If you’re a person who suffers from allergies, then the spring of the year can be a tough time for you, as the pollen count rises. Unfortunately, a connection has been discovered between seasonal allergy flare-ups and oral health issues. The good news is your dentist in Richardson has some simple remedies that you should be aware of. Learn about them as you continue reading!
How Allergies Can Cause Tooth Pain
When allergens and dust enter your nasal passage, your immune system goes to work to nix them. One of your body’s response mechanisms is to produce mucus, which is actually a protective substance that works to prevent allergens, bacteria and viruses from engulfing the human body.
However, when mucus builds up in the sinuses, some of which are located above the mouth, there can be tooth pain from the pressure applied.
For relief, you can take antihistamines. If the pain subsides, then your toothache is likely allergy-related.
A Dry Mouth from Allergies
Allergy symptoms can contribute to a dry mouth in two ways:
- If you have a stuffy nose, and you’re forced to breathe through your mouth, it can leave the latter dry.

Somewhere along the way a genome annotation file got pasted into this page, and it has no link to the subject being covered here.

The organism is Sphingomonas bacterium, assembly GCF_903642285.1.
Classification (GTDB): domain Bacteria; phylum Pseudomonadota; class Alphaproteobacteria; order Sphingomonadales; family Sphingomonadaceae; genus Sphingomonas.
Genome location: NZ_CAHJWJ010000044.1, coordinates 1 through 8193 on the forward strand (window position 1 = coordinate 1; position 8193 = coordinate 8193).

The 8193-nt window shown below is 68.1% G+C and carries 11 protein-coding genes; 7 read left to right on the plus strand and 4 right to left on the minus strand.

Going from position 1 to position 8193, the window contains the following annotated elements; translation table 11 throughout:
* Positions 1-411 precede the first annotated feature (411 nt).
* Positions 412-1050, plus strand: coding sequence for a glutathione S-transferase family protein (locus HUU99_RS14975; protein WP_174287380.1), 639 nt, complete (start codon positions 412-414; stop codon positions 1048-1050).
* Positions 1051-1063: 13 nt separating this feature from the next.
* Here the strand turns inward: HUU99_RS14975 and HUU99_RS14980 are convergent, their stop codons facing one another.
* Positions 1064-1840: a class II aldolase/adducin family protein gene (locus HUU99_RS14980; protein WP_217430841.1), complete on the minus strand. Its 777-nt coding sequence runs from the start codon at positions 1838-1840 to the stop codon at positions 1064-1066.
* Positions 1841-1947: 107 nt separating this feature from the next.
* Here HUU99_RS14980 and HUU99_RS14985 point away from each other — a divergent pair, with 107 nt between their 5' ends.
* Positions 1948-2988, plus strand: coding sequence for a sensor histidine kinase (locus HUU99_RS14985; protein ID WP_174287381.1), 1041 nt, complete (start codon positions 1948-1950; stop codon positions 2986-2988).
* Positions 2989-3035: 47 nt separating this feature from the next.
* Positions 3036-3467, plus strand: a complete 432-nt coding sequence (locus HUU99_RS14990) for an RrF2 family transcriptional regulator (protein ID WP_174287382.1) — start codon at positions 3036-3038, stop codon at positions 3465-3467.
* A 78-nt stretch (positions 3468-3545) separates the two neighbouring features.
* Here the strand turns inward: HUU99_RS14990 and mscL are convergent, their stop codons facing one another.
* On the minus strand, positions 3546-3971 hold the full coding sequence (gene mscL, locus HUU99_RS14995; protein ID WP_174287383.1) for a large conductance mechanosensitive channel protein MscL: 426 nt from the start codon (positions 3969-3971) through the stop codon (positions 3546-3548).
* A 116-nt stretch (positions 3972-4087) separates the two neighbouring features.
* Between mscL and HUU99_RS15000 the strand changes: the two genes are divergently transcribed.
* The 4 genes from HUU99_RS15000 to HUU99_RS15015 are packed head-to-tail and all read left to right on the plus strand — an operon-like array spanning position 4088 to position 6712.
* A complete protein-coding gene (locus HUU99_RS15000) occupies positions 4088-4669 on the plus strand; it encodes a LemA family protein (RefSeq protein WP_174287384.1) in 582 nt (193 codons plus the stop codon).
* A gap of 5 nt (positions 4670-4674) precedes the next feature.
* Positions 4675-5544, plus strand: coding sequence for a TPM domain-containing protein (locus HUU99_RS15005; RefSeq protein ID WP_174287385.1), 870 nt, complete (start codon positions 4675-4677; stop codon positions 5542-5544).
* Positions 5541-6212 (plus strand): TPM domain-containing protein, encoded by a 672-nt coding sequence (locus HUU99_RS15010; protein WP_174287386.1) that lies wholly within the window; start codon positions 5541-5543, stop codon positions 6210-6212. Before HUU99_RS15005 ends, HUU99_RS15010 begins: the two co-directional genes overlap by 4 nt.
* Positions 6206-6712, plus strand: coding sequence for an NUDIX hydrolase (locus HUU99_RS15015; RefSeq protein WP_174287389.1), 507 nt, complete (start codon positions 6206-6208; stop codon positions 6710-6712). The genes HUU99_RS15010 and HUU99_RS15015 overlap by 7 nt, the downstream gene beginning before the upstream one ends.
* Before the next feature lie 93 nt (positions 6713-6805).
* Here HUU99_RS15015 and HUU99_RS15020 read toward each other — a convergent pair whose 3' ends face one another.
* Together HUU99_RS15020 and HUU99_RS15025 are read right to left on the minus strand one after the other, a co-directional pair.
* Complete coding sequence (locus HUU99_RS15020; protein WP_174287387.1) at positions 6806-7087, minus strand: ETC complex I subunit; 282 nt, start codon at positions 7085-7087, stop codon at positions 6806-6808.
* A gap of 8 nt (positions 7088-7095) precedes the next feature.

- Taking antihistamines for relief can cause the mouth to become dry as well.
The main problem with a dry mouth is that it creates an atmosphere more conducive to the growth of new bacteria, which can increase the chances of cavity development, gum disease and unpleasant breath.
Allergies and Throat Soreness
Allergies can also cause a condition called postnasal drip, which is the result of the excessive accumulation of mucus in the back of the nose that eventually drips into the throat. This can leave the same irritated, and it can lead to bad breath.
How to Effectively Respond
Here are four steps you can take for some relief:
- Drink more water – By staying hydrated, you can make it harder for bacteria to grow, and it can also help to flush away excess mucus.
- Gargle with salt-water – A simple salt-water solution, when gargled, helps to draw mucus out of the sinuses. In addition, it can reduce the number of bacteria present in your mouth.
- Practice proper oral hygiene – Brushing and flossing consistently also helps to reduce the number of bacteria present in your mouth, and it aids in preventing offensive breath.
- Treat your allergies – Although there is a chance of some minor side effects, you should still treat your allergies. Additionally, you should try to stay away from known triggers.
- Visit your dentist – Your dentist understands how allergies can impact your oral health, so to receive expert advice and to avoid cavities and other issues, you should be sure to visit for preventive care.
By being proactive, you won’t have to suffer through allergy season. With the help of your dentist, you can be prepared and as healthy as possible!
About the Author
Dr. Meredith G. Davis earned her dental degree from the Texas A&M University Baylor College of Dentistry. Throughout her career, she has remained committed to helping each patient experience the very best in dental health. Dr. Davis provides preventive care that addresses nagging allergy symptoms at her private practice, and she can be reached for more information through her website.